Monetary Policy in Japan -- Instruments, Transmission Mechanisms, and Effects (in Japanese)
This paper analyzes instruments and effectiveness of monetary policy, paying attention to the contrast between interest rate policy, which uses short-term interest rates as instruments, and quantitative policy, which uses quantitative measures such as money supply as instruments. In chapters 2 and 3, we investigate the validity of the assumption underlying quantitative policy, namely, stability of money multiplier and of money demand function. Chapter 2 is concerned with money multiplier, which relates monetary base and money supply. In Japan, money multiplier was unstable during the 1990s. We decompose the change in money multiplier into changes in the ratios of reserve to deposit, of currency to deposit. The result shows that very low interest rates induced larger currency holdings, which in turn result in significant decline in money multiplier. We further examine balance sheets of economic agents. It is suggested that money creation process through credit to firms and households became unstable, leading to the instability of money multiplier. Chapter 3 deals with, first, whether long run relationship between money supply and real GDP remained stable during the 1980s. M2+CD, as a whole, is shown to have stable long run relationship with real GDP. However, neither currency nor deposits do not have such stable relationship with real GDP. This means that although M2+CD, as a whole, follows stable long run equilibrium relationship with real GDP, while the composition of M2+CD changes drastically, which results in unstable money multiplier. Next, chapter 3 deals with stability of money demand function by estimating error correction model. Long term interest rates do not affect M2+CD demand, which denies substitution between money and bonds. On the other hand, financial instability after the banking crises of November 1997 greatly affects demand for M2+CD. However, financial instability does not seem to affect demand for currency. Summing up the results in chapters 2 and 3, neither money multiplier nor money demand is stable so that it seems difficult to stabilize real economy through the control of money supply, as quantitative policy assumes. Chapter 4 investigates the question whether "liquidity trap" actually occurred in Japan. If it occurred, neither interest rate policy nor quantitative policy is effective. The result using money demand function shows that while currency demand may have been in the realm of infinite increase, demand for M2+CD have not increased without bound. Therefore, both interest rate policy and quantitative policy could have been effective. Chapters 5 and 6 are concerned with interest rate policy and examine several aspects of transmission mechanism from short-term interest rates to long term interest rates. Chapter 5 estimates the effects of short-term rates on long term rates and forward rates. The result shows that short-term interest rates affect forward rates up to three years, but do not affect longer-term forward rates. This implies that interest rate policy has only a small influence on long-term interest rates. However, if we pick up a period when monetary policy eased more than usually expected, namely spring 1995 with a sharp appreciation of the yen, we find stronger influence on longer forward rates. On the other hand, such a special effect does not show up after the adoption of "zero interest rate policy" in February 1999. Chapter 6 analyzes the sharp increase in the spreads between corporate bond yields and government bonds yields. Just after the banking crises in November 1997, corporate bond yield spread did not react to the increased default probability. However, after the world wide financial crises of August 1998, default probability began to affect corporate bond yield spread. Summing up the results in chapters 5 and 6, transmission from short-term interest rates to long-term rates is not smooth. However, stance of monetary authority can enhance the degree to which short-term rates affects long-tern rates. Chapter 7 constructs structural VAR models in order to investigate the total effects on real economy of monetary policy which uses short term interest rates as policy variables.. Identified monetary policy traditionally adopted by the Bank of Japan seems to have only small effects on output. It accounts only 5% of the variation in real GDP. Lastly, chapter 8 expounds some recent proposals on monetary policy which purport to be effective through private sector's expectations about the future. This kind of proposal is very promising and it is hoped that further research be made in this direction.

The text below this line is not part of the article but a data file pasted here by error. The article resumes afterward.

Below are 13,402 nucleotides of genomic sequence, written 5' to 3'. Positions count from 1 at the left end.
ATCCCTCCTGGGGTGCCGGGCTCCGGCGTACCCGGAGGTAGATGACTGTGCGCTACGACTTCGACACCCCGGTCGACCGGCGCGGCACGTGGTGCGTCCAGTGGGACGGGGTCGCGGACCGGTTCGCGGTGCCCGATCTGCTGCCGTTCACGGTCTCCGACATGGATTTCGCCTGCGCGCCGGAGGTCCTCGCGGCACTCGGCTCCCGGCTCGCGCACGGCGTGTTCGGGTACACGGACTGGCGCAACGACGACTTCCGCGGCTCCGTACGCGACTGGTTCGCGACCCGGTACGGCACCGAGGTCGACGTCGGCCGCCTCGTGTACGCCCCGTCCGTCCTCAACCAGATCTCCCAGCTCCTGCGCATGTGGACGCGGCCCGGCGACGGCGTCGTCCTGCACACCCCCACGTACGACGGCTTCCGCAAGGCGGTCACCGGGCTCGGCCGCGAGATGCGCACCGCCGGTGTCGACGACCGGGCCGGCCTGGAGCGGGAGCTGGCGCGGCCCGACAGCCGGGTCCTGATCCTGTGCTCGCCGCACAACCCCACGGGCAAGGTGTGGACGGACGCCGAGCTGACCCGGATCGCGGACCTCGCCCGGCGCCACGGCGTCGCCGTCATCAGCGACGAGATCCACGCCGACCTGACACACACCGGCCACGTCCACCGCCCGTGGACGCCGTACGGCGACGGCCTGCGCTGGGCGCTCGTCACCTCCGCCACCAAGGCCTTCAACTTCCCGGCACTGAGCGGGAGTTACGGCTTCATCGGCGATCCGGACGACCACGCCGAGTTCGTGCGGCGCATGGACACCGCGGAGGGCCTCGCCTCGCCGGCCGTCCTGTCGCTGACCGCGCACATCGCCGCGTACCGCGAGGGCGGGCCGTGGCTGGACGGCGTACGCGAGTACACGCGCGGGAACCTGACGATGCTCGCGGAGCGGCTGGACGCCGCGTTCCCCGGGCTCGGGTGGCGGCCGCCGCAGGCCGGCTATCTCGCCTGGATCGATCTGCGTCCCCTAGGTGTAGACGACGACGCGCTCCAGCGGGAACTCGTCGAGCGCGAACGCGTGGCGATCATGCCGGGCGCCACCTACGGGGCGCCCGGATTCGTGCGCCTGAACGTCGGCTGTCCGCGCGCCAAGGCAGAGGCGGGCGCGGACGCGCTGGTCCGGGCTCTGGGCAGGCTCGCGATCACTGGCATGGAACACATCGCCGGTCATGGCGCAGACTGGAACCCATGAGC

Volume (Year): 162 (2000)
Issue (Month): (November)
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